“Or…” Started the horrid beast. “You can hide, in the woods. But my nose will smell you out.” I frowned.
“MOVE!” I screamed, kicking him as hard as I could, then I sprinted into the forest.
“LITTLE GIRL! I CAN SMELL YOUR FEAR!” He roared. Gasping for air, I realized that the basket I was holding was full of meat. Fresh. Meat. I threw it into the dark forest, then ran to the big black oak tree, where he bounded upon me. Then, everything went black.
Hours later, as the moon opened its eyes and the stars stopped hiding, I awoke. Where was I? What was I doing here? I looked around, scared. My hands and knees were bloody, and I my back felt as if someone had raked a dagger down it. I started limping toward my grandmother’s house. Upon my arrival, I noticed that the house was unusually quiet.
“G-grandmother?” I called, my voice barely a whisper. Clearing my throat, I called again, “Grandmother, are you home? Hello?” No one. I walked into her room, sitting upon her bed. The quiet was…eerie. Almost as if the world had gone silent. So, I started looking for Grandmother’s flute. It was a beautiful thing, really, silvery and shiny, looking like new. I finally found it, and opened the small leather box. Removing the velvet cover I saw…nothing. The box was empty. Well, I thought to myself, not daring to break the perfect silence of the house, this is quite peculiar. And I went off in search of Grandmother’s beautiful flute.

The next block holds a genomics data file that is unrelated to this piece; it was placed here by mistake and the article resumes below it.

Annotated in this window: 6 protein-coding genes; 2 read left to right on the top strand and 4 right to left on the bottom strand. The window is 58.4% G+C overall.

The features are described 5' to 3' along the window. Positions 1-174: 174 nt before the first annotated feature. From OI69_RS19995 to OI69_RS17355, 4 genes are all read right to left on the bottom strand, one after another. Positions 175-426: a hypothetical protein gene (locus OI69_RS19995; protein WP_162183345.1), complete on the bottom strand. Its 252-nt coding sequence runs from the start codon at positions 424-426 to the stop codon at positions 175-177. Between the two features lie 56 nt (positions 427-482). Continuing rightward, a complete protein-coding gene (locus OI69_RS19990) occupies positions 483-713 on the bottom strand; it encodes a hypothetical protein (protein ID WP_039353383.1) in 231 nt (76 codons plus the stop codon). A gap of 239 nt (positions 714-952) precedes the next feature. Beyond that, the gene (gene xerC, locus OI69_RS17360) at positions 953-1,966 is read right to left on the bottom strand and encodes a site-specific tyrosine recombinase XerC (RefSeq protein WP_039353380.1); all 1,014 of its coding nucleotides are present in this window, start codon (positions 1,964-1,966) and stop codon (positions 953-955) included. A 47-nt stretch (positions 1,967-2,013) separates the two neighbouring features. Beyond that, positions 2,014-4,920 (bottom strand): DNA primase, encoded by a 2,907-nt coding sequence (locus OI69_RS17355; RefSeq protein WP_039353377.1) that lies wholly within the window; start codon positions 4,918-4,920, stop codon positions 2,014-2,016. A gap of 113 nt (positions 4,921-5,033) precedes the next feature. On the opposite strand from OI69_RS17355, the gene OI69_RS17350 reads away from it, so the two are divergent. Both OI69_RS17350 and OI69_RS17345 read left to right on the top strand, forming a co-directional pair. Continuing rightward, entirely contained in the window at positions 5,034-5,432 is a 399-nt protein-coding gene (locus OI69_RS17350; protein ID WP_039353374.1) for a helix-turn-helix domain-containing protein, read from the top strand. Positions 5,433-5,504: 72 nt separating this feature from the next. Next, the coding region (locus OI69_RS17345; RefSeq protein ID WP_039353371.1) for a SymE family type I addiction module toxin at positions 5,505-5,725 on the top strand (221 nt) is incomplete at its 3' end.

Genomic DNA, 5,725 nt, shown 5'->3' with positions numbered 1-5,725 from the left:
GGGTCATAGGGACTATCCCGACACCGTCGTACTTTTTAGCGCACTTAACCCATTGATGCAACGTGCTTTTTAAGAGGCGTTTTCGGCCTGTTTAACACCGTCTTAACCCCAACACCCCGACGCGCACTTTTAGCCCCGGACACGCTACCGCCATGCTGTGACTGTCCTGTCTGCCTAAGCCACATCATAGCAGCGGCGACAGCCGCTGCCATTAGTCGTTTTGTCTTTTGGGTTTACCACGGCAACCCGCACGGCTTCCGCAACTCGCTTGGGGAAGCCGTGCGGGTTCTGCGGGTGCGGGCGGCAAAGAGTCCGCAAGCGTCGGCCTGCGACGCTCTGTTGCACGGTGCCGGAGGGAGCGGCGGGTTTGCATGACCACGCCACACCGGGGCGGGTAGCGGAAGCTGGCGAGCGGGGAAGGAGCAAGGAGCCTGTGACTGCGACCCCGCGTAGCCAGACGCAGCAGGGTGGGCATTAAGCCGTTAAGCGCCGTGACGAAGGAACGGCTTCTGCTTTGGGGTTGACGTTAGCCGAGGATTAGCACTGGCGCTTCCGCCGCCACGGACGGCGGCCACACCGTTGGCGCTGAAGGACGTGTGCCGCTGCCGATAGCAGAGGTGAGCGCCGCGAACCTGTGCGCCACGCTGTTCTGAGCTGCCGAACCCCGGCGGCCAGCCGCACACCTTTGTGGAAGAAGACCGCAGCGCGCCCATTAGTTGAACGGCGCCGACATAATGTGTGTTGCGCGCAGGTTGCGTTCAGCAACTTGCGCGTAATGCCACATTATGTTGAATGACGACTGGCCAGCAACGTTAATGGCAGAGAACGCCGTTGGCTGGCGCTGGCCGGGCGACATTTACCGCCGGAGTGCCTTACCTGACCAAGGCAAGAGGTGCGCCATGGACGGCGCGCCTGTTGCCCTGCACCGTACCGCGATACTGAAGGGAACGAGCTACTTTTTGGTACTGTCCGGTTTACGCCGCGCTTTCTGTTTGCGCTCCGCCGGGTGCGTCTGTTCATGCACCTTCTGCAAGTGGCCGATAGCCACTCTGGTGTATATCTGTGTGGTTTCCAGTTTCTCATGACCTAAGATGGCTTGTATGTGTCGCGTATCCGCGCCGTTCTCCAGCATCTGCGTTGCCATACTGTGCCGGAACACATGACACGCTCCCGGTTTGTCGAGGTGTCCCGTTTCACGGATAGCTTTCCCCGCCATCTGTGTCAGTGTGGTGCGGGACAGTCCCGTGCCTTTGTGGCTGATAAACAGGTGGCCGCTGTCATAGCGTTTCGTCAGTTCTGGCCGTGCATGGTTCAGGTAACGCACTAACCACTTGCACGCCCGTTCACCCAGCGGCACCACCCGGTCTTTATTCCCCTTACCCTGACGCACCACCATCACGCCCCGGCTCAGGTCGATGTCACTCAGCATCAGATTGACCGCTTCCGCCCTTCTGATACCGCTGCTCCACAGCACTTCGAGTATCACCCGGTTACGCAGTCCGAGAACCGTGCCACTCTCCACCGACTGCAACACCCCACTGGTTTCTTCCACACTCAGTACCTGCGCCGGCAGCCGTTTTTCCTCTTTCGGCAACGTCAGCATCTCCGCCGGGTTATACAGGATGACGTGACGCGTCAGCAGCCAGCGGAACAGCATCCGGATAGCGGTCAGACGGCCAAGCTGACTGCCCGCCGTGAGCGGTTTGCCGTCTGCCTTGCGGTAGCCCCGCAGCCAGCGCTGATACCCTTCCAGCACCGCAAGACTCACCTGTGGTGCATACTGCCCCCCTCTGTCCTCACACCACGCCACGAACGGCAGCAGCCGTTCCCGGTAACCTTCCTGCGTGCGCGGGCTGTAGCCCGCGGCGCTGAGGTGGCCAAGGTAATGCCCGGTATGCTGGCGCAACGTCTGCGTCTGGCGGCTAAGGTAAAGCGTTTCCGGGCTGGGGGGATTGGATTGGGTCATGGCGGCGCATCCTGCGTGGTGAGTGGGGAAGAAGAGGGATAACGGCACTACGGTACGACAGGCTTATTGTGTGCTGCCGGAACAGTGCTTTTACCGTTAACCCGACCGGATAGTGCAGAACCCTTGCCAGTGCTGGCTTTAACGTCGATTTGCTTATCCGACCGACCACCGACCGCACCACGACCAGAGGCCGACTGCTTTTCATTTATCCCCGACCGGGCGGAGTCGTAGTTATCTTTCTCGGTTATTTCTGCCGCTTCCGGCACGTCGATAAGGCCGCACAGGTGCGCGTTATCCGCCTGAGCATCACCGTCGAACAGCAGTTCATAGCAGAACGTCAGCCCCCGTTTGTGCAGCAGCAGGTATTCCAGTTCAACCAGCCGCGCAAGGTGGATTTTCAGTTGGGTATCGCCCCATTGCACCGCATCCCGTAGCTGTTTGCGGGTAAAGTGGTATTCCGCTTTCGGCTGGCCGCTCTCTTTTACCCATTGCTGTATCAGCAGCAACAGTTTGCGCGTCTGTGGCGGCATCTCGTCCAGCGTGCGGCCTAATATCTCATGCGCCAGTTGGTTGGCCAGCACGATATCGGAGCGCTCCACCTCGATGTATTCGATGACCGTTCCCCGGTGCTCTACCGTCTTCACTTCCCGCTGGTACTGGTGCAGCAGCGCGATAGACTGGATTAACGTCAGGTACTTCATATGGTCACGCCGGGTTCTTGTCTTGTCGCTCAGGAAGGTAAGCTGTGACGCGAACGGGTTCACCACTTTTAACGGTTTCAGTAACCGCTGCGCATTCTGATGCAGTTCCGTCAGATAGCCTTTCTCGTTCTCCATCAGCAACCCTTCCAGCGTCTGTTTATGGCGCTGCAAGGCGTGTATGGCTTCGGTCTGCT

Opening the creaky closet door, I peeked inside. Nothing but musty air and moths. Then, I heard a deep rumble from the attic. Curious, I slinked up the stairs, careful to avoid the creaky stairs.
“H-hello?” I whimpered, my breath speeding up with each step. “Who’s there?” I cried, sounding much braver than I felt. Finally, reaching the top of the steps, I slowly opened the door. Nothing.
“How strange. I could have sworn that-” I started. Then, I screamed. There, in the corner of the room, was the wolf. He had blood on his muzzle, and was chewing on a bone. A very big bone. Apparently, he hadn’t heard my scream. Perhaps…perhaps he was asleep? I didn’t want to find out. Withholding a sob, I closed the door and crawled back down stairs. I had to leave. Soon.
After grabbing some food, clothes, and my grandmother’s flute case (with no flute, still), I headed out, running from the house. I tried to find the path, I really did, but only after I had run from the house. In other words, I was lost. Sobbing, I looked around, trying to find any familiar landmarks. Not a thing in sight. I sank down on my knees. Perhaps, just a small nap. Maybe, by morning light, I could see the path. I then drifted into oblivion.